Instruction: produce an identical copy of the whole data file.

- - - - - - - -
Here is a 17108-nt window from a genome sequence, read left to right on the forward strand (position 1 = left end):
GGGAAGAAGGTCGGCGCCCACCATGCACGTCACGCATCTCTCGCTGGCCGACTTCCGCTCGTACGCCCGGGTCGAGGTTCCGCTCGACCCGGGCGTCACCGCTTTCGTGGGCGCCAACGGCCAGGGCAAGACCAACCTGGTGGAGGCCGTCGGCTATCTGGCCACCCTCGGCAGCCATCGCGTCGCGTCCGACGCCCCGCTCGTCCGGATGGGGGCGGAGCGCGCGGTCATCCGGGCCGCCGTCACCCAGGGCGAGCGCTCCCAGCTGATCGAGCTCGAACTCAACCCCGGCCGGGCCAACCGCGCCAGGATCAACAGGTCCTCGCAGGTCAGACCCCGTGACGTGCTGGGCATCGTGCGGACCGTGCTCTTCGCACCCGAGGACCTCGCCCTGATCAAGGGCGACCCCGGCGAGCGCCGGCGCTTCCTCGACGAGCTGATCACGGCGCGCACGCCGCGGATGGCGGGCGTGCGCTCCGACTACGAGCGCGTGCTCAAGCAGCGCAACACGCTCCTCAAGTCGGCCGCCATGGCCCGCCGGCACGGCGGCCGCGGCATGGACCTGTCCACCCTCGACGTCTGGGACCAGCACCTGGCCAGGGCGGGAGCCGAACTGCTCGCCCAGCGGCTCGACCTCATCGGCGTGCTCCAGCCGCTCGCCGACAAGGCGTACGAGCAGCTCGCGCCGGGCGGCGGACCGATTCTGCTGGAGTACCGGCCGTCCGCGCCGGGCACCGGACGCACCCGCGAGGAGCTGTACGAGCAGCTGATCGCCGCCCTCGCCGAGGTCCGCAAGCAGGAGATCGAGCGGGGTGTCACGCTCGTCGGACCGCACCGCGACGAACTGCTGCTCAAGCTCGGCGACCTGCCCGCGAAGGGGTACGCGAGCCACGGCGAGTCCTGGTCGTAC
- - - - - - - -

Here is a 17108-nt window from a genome sequence, read left to right on the forward strand (position 1 = left end):
GGGAAGAAGGTCGGCGCCCACCATGCACGTCACGCATCTCTCGCTGGCCGACTTCCGCTCGTACGCCCGGGTCGAGGTTCCGCTCGACCCGGGCGTCACCGCTTTCGTGGGCGCCAACGGCCAGGGCAAGACCAACCTGGTGGAGGCCGTCGGCTATCTGGCCACCCTCGGCAGCCATCGCGTCGCGTCCGACGCCCCGCTCGTCCGGATGGGGGCGGAGCGCGCGGTCATCCGGGCCGCCGTCACCCAGGGCGAGCGCTCCCAGCTGATCGAGCTCGAACTCAACCCCGGCCGGGCCAACCGCGCCAGGATCAACAGGTCCTCGCAGGTCAGACCCCGTGACGTGCTGGGCATCGTGCGGACCGTGCTCTTCGCACCCGAGGACCTCGCCCTGATCAAGGGCGACCCCGGCGAGCGCCGGCGCTTCCTCGACGAGCTGATCACGGCGCGCACGCCGCGGATGGCGGGCGTGCGCTCCGACTACGAGCGCGTGCTCAAGCAGCGCAACACGCTCCTCAAGTCGGCCGCCATGGCCCGCCGGCACGGCGGCCGCGGCATGGACCTGTCCACCCTCGACGTCTGGGACCAGCACCTGGCCAGGGCGGGAGCCGAACTGCTCGCCCAGCGGCTCGACCTCATCGGCGTGCTCCAGCCGCTCGCCGACAAGGCGTACGAGCAGCTCGCGCCGGGCGGCGGACCGATTCTGCTGGAGTACCGGCCGTCCGCGCCGGGCACCGGACGCACCCGCGAGGAGCTGTACGAGCAGCTGATCGCCGCCCTCGCCGAGGTCCGCAAGCAGGAGATCGAGCGGGGTGTCACGCTCGTCGGACCGCACCGCGACGAACTGCTGCTCAAGCTCGGCGACCTGCCCGCGAAGGGGTACGCGAGCCACGGCGAGTCCTGGTCGTAC